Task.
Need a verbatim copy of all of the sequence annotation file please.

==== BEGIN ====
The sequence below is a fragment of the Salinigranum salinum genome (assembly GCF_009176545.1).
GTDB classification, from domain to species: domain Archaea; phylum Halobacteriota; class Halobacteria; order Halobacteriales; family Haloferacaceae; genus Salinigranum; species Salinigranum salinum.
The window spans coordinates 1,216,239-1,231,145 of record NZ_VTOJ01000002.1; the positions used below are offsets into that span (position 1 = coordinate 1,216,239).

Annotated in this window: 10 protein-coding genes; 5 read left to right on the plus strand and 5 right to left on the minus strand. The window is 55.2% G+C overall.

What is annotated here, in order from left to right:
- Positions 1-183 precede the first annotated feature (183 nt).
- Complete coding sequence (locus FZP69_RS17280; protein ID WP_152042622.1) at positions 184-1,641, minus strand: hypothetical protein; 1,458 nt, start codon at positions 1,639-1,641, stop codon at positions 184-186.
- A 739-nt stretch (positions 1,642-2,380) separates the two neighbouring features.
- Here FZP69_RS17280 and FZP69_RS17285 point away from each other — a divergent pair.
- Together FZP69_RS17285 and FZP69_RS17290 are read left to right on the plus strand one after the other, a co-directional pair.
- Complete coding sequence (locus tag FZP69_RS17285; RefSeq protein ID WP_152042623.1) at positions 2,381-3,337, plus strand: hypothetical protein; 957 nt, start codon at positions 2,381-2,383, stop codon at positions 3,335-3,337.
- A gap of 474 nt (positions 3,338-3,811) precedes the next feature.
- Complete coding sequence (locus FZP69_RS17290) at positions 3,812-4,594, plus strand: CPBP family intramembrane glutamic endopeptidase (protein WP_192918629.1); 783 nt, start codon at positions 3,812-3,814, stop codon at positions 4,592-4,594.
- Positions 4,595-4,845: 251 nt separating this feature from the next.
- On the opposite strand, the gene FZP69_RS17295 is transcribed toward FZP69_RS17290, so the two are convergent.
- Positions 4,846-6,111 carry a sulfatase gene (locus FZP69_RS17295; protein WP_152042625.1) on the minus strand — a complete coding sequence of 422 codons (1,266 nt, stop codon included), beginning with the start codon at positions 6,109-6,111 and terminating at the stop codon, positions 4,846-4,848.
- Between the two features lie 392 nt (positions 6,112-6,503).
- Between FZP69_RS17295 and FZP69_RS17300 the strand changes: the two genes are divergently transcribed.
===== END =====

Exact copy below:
The sequence below is a fragment of the Salinigranum salinum genome (assembly GCF_009176545.1).
GTDB classification, from domain to species: domain Archaea; phylum Halobacteriota; class Halobacteria; order Halobacteriales; family Haloferacaceae; genus Salinigranum; species Salinigranum salinum.
The window spans coordinates 1,216,239-1,231,145 of record NZ_VTOJ01000002.1; the positions used below are offsets into that span (position 1 = coordinate 1,216,239).

Annotated in this window: 10 protein-coding genes; 5 read left to right on the plus strand and 5 right to left on the minus strand. The window is 55.2% G+C overall.

What is annotated here, in order from left to right:
- Positions 1-183 precede the first annotated feature (183 nt).
- Complete coding sequence (locus FZP69_RS17280; protein ID WP_152042622.1) at positions 184-1,641, minus strand: hypothetical protein; 1,458 nt, start codon at positions 1,639-1,641, stop codon at positions 184-186.
- A 739-nt stretch (positions 1,642-2,380) separates the two neighbouring features.
- Here FZP69_RS17280 and FZP69_RS17285 point away from each other — a divergent pair.
- Together FZP69_RS17285 and FZP69_RS17290 are read left to right on the plus strand one after the other, a co-directional pair.
- Complete coding sequence (locus tag FZP69_RS17285; RefSeq protein ID WP_152042623.1) at positions 2,381-3,337, plus strand: hypothetical protein; 957 nt, start codon at positions 2,381-2,383, stop codon at positions 3,335-3,337.
- A gap of 474 nt (positions 3,338-3,811) precedes the next feature.
- Complete coding sequence (locus FZP69_RS17290) at positions 3,812-4,594, plus strand: CPBP family intramembrane glutamic endopeptidase (protein WP_192918629.1); 783 nt, start codon at positions 3,812-3,814, stop codon at positions 4,592-4,594.
- Positions 4,595-4,845: 251 nt separating this feature from the next.
- On the opposite strand, the gene FZP69_RS17295 is transcribed toward FZP69_RS17290, so the two are convergent.
- Positions 4,846-6,111 carry a sulfatase gene (locus FZP69_RS17295; protein WP_152042625.1) on the minus strand — a complete coding sequence of 422 codons (1,266 nt, stop codon included), beginning with the start codon at positions 6,109-6,111 and terminating at the stop codon, positions 4,846-4,848.
- Between the two features lie 392 nt (positions 6,112-6,503).
- Between FZP69_RS17295 and FZP69_RS17300 the strand changes: the two genes are divergently transcribed.